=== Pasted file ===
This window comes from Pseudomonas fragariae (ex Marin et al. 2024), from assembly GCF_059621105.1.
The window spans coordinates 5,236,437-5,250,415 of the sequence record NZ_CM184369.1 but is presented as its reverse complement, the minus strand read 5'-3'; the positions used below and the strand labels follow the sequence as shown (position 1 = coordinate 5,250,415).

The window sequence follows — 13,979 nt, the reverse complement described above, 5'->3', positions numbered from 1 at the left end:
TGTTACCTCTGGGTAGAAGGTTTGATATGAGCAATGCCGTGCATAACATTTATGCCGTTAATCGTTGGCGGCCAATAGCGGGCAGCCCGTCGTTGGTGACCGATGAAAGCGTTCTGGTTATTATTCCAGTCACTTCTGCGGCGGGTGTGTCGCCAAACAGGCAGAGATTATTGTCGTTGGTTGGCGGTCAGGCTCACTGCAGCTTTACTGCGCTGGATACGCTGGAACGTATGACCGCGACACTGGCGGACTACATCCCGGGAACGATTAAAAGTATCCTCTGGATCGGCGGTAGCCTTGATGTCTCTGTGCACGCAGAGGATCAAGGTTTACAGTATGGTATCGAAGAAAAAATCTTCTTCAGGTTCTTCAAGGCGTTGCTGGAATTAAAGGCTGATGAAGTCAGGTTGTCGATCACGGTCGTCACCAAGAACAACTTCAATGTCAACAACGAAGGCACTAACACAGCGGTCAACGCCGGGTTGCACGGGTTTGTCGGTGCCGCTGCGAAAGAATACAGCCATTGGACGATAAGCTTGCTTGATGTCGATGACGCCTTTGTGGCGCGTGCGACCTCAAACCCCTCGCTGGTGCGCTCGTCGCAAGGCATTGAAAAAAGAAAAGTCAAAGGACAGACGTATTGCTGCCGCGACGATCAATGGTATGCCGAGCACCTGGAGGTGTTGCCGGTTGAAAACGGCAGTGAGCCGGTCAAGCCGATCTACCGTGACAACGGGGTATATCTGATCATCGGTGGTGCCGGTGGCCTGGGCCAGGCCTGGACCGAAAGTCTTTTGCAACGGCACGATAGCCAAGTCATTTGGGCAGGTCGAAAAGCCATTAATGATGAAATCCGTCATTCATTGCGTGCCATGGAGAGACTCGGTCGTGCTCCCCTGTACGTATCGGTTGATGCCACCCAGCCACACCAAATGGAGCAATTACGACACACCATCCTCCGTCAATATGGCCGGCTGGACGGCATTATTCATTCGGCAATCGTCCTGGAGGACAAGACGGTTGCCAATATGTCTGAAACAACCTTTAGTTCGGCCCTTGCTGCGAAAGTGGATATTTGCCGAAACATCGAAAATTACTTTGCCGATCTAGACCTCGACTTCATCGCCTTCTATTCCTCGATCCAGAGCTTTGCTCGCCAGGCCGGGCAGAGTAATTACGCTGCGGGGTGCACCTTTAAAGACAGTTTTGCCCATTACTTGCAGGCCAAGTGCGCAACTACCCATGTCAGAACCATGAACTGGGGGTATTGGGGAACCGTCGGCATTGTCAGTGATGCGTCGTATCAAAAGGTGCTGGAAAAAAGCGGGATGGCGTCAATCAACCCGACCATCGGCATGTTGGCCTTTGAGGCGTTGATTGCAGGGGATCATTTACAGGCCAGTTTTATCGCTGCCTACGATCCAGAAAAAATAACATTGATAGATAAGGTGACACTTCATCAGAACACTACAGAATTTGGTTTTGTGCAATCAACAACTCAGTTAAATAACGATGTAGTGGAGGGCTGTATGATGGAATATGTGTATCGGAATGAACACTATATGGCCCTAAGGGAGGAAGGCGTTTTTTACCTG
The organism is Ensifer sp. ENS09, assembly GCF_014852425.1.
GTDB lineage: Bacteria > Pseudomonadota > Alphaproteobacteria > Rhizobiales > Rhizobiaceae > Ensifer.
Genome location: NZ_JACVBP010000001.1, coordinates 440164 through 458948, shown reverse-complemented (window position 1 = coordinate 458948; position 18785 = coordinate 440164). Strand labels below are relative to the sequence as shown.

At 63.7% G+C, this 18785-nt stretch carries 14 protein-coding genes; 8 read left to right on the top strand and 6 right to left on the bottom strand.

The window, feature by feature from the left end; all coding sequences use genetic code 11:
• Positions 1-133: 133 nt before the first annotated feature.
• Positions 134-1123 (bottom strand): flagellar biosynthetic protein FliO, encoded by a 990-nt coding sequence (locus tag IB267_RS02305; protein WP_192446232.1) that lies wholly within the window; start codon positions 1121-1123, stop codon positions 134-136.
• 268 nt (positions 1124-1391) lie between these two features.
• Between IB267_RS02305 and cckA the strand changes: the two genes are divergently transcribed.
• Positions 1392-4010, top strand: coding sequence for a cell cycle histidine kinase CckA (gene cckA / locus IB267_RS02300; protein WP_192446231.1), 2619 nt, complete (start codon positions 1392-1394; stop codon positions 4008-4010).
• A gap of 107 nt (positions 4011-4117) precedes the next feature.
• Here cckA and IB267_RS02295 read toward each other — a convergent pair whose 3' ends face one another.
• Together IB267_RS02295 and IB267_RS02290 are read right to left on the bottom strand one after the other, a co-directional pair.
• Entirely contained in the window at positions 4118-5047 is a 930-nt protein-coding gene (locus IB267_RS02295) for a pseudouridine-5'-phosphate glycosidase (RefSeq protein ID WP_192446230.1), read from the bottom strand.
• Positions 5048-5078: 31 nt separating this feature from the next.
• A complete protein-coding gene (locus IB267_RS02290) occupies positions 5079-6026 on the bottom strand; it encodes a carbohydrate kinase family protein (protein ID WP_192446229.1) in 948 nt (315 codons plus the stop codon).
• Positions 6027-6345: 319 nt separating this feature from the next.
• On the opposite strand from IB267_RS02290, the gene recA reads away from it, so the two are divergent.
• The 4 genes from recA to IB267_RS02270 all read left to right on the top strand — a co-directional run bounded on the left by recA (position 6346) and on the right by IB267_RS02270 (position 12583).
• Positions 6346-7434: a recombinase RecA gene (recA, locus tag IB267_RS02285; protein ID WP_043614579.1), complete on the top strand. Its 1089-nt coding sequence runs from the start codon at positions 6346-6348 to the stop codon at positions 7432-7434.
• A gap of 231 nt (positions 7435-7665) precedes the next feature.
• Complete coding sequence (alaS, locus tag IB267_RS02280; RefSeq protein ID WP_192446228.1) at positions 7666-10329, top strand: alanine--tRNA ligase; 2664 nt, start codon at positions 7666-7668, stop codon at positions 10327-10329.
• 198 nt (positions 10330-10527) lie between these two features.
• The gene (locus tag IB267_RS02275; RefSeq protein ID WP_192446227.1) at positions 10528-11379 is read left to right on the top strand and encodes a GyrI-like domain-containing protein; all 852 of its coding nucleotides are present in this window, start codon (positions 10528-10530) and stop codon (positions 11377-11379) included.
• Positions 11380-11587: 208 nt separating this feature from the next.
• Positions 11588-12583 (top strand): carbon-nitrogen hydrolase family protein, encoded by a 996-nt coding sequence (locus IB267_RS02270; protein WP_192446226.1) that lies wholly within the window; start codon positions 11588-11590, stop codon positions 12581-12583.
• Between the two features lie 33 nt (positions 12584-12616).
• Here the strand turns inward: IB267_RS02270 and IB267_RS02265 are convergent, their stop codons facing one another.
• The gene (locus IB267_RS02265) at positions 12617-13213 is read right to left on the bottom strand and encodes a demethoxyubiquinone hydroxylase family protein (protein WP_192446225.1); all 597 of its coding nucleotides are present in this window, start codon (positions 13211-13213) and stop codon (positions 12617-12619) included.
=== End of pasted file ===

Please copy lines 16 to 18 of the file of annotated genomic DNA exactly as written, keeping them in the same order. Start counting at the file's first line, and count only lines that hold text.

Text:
• Here cckA and IB267_RS02295 read toward each other — a convergent pair whose 3' ends face one another.
• Together IB267_RS02295 and IB267_RS02290 are read right to left on the bottom strand one after the other, a co-directional pair.
• Entirely contained in the window at positions 4118-5047 is a 930-nt protein-coding gene (locus IB267_RS02295) for a pseudouridine-5'-phosphate glycosidase (RefSeq protein ID WP_192446230.1), read from the bottom strand.